The Death of Ivan Ilych

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The False Life of Ivan Ilyich

April 13, 2021 by Essay Writer

What would be your reaction if you live an entire life with false friends and a false wife? This is the reality of the bourgeoisie represented in the story, they are oppressive, self-interest, egotistical, distanced from their family, superficial and shallow. Ivan was like this, but in the final, he discovers how to live better, improve his defects and live the end of a life well.

At the beginning of the text, we see the futility of Ivan before society, friends, and wife. ‘Each one thought or felt: Well, he’s dead but I’m alive!”. This stretch shows us that the society does not care to Ivan’s death, it is just a daily incident, they just care to themselves, and for power, once they see in Ivan’s death an opportunity to get his job. “Praskovya Fedorovna recognizing Peter Ivanovich sighed, went close up to him, took his hand, and said: ‘I know you were a true friend to Ivan Ilyich…’ and looked at him awaiting some suitable response.” Now, we see they two are just acting out because both of them do not like Ivan, they just want power and status. Peter was happy with his death, because the job of judge was empty, and his wife does not like him. ‘Oh, terribly! He screamed unceasingly, not for minutes but for hours. For the last three days he screamed incessantly. It was unendurable. I cannot understand how I bore it; you could hear him three rooms off. Oh, what I have suffered!’ Praskovya Fedorovna does not love her partner, rather than helps her husband when he was suffering, she just stays away because he screams of pain were “unendurable”. It shows us, again, how the bourgeois society does not have feelings and are shallow. By these parts from the text, we see the real face of the bourgeoisie and how nobody cares to him and his life.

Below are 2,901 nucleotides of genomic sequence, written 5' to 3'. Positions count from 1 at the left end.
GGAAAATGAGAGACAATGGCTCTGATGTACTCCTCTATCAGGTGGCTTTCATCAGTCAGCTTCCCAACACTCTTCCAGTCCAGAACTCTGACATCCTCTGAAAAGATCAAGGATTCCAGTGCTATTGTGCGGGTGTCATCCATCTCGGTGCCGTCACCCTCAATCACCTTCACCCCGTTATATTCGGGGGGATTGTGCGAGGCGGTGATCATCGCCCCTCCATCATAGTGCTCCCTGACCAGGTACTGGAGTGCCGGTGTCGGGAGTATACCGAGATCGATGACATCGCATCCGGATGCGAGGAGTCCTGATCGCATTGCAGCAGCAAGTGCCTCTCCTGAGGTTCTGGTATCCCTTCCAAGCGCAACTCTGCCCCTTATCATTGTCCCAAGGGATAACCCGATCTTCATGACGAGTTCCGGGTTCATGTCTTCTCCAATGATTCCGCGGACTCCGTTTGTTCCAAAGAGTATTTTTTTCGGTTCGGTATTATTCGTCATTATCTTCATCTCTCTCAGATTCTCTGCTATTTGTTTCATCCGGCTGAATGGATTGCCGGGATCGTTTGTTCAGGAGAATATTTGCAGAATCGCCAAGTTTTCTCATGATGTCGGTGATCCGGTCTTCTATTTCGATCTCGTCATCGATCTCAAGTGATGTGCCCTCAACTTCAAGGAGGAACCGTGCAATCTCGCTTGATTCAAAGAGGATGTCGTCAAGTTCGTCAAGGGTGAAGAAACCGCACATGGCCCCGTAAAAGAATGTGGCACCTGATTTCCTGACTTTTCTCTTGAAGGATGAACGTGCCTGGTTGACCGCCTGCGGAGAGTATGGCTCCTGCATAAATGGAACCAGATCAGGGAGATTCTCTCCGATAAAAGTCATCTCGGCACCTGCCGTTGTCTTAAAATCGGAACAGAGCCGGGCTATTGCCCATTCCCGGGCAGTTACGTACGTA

In the course of the text, the reader knows how bad Ivan was. ‘Praskovya Fedorovna came of a good family, was not bad looking, and had some little property. Ivan Ilyich might have aspired to a more brilliant match, but even this was good.” Ivan chooses his wife by the status, he did not ever love her, just married with Praskovya because she was from a good family, had some little property, etc. His decisions in life are exactly the bourgeois way of life (do not care for feelings and other persons, they just care to themselves and to status, financial gain). “But this discomfort increased and, though not exactly painful, grew into a sense of pressure in his side accompanied by ill humor. And his irritability became worse and worse and began to mar the agreeable, easy, and correct life that had established itself in the Golovin family. Quarrels between husband and wife became more and more frequent, and soon the ease and amenity disappeared and even the decorum was barely maintained.” Ivan was not prepared for his disease, he was not prepared for die, so, when it starts to begin in his life, he got desperate. For him, ‘Caius is a man, men are mortal, therefore Caius is mortal,’ had always seemed to him correct as applied to Caius, but certainly not as applied to himself.” He was really desperate when death comes near. “Ivan Ilyich saw that he was dying, and he was in continual despair.” This stretch just confirms what we have seen in the previous chapter, Ivan desperate with death and it affects all the people around him, his wife, friends, etc. So, he was not prepared for an illness and death, but he needs to improve this and learn to deal with it.